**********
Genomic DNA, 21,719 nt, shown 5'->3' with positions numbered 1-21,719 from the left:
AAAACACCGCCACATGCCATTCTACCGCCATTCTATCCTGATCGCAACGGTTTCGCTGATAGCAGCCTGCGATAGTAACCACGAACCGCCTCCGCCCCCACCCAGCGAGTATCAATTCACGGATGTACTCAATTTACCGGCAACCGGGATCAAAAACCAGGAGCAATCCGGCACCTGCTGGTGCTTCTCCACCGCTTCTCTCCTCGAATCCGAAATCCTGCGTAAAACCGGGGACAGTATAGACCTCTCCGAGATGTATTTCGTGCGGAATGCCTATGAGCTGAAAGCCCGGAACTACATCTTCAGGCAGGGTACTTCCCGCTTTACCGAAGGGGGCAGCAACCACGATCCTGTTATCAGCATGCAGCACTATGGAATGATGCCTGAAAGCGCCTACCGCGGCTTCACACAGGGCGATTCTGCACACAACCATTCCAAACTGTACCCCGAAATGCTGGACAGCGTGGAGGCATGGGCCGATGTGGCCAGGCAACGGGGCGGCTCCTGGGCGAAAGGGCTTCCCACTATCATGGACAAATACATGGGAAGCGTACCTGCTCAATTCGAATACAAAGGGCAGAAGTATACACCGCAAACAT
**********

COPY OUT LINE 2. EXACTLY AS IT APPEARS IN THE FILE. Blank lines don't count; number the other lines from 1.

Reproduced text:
AAAACACCGCCACATGCCATTCTACCGCCATTCTATCCTGATCGCAACGGTTTCGCTGATAGCAGCCTGCGATAGTAACCACGAACCGCCTCCGCCCCCACCCAGCGAGTATCAATTCACGGATGTACTCAATTTACCGGCAACCGGGATCAAAAACCAGGAGCAATCCGGCACCTGCTGGTGCTTCTCCACCGCTTCTCTCCTCGAATCCGAAATCCTGCGTAAAACCGGGGACAGTATAGACCTCTCCGAGATGTATTTCGTGCGGAATGCCTATGAGCTGAAAGCCCGGAACTACATCTTCAGGCAGGGTACTTCCCGCTTTACCGAAGGGGGCAGCAACCACGATCCTGTTATCAGCATGCAGCACTATGGAATGATGCCTGAAAGCGCCTACCGCGGCTTCACACAGGGCGATTCTGCACACAACCATTCCAAACTGTACCCCGAAATGCTGGACAGCGTGGAGGCATGGGCCGATGTGGCCAGGCAACGGGGCGGCTCCTGGGCGAAAGGGCTTCCCACTATCATGGACAAATACATGGGAAGCGTACCTGCTCAATTCGAATACAAAGGGCAGAAGTATACACCGCAAACAT